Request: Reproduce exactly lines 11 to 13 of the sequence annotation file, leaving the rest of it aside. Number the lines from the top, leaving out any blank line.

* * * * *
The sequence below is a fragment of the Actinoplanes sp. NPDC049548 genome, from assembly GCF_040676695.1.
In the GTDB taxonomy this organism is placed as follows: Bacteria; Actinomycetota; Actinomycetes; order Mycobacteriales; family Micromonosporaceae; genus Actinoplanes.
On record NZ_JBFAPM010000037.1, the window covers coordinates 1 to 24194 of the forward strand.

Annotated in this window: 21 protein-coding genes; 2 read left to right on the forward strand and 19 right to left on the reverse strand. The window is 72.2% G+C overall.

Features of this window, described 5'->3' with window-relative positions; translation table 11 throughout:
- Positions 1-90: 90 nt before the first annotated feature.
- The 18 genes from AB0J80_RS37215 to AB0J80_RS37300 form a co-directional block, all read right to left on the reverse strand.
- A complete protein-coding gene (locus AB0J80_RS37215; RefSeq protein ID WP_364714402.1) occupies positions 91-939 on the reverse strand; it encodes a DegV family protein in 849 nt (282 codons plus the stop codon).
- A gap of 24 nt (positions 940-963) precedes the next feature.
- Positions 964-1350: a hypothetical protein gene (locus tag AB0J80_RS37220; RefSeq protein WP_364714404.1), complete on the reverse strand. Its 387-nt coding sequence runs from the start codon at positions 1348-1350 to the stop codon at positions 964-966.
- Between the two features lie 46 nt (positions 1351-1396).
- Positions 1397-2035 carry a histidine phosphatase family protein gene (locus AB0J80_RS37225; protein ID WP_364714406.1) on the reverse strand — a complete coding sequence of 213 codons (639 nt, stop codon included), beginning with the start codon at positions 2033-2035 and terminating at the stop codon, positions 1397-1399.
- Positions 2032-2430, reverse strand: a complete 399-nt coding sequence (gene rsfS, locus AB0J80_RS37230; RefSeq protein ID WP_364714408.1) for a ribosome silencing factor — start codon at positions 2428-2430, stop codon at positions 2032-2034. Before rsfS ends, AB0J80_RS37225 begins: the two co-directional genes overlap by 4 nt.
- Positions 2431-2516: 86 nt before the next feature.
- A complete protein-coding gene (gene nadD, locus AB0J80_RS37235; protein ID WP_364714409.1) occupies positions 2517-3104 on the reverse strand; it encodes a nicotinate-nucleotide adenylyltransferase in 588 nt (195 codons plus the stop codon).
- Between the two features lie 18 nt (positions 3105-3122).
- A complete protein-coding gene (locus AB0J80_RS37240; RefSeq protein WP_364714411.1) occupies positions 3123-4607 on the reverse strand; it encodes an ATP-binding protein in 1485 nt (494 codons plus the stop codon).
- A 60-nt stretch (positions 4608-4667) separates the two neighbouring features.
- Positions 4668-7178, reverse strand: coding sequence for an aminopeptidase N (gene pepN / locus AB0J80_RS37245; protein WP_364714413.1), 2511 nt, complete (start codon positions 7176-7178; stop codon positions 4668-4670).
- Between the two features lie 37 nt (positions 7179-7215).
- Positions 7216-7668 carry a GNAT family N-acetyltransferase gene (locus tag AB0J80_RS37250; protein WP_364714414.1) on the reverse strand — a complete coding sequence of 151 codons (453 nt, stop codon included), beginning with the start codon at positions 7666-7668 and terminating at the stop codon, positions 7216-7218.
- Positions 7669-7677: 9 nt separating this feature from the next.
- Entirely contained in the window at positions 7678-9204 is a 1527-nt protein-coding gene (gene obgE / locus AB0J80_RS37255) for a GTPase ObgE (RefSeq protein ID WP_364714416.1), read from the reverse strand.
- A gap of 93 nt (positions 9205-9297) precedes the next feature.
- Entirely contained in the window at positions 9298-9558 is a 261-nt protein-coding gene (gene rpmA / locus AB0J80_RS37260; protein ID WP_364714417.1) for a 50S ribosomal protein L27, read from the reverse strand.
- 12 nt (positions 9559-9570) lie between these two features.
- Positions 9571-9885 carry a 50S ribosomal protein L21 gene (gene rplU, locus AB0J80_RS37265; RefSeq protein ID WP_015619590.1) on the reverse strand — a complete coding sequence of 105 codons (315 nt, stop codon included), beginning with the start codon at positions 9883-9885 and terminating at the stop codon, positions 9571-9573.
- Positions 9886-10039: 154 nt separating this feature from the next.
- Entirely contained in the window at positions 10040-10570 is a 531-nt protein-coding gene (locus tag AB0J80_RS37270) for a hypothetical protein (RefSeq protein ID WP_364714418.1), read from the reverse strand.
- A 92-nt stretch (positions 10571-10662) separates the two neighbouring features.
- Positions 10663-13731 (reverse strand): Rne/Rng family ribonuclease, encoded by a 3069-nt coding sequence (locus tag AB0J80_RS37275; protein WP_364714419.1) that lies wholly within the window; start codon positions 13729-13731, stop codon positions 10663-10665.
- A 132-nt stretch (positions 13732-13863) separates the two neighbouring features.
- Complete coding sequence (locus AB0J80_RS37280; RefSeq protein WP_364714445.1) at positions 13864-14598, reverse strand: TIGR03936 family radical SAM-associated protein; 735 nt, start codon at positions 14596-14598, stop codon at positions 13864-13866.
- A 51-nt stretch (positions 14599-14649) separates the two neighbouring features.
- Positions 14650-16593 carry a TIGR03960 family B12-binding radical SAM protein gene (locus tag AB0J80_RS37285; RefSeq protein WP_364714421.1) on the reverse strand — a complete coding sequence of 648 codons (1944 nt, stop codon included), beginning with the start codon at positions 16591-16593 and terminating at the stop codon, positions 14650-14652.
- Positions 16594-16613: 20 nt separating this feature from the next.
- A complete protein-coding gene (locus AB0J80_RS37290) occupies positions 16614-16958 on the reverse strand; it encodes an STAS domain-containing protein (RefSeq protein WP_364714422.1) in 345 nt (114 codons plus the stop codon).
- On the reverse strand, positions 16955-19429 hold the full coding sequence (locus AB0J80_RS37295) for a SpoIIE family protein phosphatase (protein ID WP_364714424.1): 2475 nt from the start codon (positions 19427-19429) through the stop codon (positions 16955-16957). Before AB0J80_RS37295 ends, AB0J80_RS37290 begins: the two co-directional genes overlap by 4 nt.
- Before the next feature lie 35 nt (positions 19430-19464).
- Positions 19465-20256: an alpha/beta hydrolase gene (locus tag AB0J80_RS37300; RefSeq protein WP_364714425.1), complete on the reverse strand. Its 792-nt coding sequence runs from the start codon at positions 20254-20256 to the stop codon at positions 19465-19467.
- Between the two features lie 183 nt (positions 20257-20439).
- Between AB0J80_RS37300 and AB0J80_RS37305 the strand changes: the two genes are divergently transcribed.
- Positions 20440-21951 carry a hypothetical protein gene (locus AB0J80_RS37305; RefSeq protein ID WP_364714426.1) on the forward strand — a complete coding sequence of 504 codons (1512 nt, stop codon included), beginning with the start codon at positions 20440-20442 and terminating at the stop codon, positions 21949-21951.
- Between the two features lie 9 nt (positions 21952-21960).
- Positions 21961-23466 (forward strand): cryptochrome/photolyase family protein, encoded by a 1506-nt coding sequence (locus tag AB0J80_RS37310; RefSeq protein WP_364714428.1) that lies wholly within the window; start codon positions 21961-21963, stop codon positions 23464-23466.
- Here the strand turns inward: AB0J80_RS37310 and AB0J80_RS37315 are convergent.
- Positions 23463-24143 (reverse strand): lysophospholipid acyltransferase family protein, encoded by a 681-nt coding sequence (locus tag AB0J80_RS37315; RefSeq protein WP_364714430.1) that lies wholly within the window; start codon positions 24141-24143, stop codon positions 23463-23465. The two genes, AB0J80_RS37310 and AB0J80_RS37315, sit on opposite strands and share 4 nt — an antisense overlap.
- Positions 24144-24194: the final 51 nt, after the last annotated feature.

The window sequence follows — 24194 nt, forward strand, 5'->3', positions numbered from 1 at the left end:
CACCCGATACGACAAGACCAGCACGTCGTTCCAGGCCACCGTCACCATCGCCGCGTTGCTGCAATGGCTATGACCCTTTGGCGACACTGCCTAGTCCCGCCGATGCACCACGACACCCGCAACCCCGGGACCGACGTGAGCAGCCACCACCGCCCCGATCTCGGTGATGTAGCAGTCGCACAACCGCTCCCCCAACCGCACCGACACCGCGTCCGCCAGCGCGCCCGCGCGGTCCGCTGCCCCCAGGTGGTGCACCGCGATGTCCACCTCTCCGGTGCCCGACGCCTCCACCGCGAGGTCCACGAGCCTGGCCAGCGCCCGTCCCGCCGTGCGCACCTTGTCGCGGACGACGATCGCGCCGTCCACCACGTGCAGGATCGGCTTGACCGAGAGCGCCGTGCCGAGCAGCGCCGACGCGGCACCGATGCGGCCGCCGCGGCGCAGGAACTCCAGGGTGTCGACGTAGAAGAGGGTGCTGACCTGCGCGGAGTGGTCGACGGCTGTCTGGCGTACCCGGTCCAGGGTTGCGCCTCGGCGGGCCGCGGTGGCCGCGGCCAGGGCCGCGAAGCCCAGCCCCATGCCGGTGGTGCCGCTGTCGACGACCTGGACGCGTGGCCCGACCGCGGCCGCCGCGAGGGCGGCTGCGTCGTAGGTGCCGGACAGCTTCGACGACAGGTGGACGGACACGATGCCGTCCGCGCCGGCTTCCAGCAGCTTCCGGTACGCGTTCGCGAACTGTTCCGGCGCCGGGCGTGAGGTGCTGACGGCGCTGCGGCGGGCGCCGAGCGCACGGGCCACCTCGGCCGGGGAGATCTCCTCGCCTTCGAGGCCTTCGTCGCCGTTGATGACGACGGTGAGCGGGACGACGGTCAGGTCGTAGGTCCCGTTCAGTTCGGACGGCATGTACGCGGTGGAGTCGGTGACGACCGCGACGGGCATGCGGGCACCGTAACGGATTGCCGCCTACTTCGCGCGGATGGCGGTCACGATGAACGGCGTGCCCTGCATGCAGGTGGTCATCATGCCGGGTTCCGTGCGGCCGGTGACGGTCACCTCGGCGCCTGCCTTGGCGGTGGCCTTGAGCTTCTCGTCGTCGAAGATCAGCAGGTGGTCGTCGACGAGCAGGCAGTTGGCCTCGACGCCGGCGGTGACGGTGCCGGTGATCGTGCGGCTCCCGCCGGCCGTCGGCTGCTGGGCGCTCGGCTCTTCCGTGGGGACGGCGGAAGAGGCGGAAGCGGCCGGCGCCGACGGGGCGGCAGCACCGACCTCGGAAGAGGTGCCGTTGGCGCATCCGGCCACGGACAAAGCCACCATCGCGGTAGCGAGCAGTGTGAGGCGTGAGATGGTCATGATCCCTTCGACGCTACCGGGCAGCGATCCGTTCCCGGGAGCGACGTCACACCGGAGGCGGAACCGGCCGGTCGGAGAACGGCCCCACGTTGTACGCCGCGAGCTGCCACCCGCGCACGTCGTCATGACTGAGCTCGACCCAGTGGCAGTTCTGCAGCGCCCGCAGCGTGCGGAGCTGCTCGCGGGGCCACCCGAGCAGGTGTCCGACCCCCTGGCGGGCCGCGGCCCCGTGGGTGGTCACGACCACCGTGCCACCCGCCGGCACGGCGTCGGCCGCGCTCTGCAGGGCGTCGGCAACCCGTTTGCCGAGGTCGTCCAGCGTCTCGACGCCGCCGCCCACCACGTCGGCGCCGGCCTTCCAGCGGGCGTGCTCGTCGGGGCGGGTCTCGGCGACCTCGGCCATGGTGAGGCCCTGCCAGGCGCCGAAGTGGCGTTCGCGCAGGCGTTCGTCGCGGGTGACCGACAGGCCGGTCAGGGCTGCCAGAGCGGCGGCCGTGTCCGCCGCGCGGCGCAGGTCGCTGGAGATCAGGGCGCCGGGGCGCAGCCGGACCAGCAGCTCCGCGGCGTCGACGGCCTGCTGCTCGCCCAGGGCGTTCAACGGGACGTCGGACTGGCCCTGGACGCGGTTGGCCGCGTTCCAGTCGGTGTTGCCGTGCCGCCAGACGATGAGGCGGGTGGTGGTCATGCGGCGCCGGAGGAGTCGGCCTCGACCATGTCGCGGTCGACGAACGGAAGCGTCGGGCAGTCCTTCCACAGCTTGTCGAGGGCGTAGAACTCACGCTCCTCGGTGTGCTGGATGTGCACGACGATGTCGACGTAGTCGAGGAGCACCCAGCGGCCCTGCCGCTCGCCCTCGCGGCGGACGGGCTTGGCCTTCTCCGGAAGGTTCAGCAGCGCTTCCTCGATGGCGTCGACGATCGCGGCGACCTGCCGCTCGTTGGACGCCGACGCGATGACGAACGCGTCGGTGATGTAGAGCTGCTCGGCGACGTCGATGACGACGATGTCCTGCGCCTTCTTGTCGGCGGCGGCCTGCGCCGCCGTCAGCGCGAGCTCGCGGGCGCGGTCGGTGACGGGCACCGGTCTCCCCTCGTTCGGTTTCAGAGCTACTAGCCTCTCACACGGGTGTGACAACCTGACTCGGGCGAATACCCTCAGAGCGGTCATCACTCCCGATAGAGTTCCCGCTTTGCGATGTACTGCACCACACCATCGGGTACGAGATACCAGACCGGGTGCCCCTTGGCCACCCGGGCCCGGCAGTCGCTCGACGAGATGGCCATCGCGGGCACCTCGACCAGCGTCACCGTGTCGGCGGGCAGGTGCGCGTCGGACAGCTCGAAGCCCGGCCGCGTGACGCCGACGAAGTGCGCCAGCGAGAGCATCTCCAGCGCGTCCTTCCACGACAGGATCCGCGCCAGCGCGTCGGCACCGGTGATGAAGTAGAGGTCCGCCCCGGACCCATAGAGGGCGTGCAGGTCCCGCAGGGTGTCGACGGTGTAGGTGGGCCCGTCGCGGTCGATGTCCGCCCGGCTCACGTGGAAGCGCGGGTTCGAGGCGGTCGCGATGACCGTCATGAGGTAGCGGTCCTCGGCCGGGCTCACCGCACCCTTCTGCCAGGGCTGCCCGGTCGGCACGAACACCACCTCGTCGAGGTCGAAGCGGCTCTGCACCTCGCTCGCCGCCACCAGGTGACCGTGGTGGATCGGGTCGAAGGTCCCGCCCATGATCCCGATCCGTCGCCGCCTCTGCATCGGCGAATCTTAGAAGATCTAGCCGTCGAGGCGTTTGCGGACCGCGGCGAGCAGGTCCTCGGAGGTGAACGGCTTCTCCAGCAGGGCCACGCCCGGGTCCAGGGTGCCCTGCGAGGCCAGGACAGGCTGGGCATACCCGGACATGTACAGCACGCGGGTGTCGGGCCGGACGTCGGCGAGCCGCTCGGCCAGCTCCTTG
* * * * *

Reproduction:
- Between the two features lie 46 nt (positions 1351-1396).
- Positions 1397-2035 carry a histidine phosphatase family protein gene (locus AB0J80_RS37225; protein ID WP_364714406.1) on the reverse strand — a complete coding sequence of 213 codons (639 nt, stop codon included), beginning with the start codon at positions 2033-2035 and terminating at the stop codon, positions 1397-1399.
- Positions 2032-2430, reverse strand: a complete 399-nt coding sequence (gene rsfS, locus AB0J80_RS37230; RefSeq protein ID WP_364714408.1) for a ribosome silencing factor — start codon at positions 2428-2430, stop codon at positions 2032-2034. Before rsfS ends, AB0J80_RS37225 begins: the two co-directional genes overlap by 4 nt.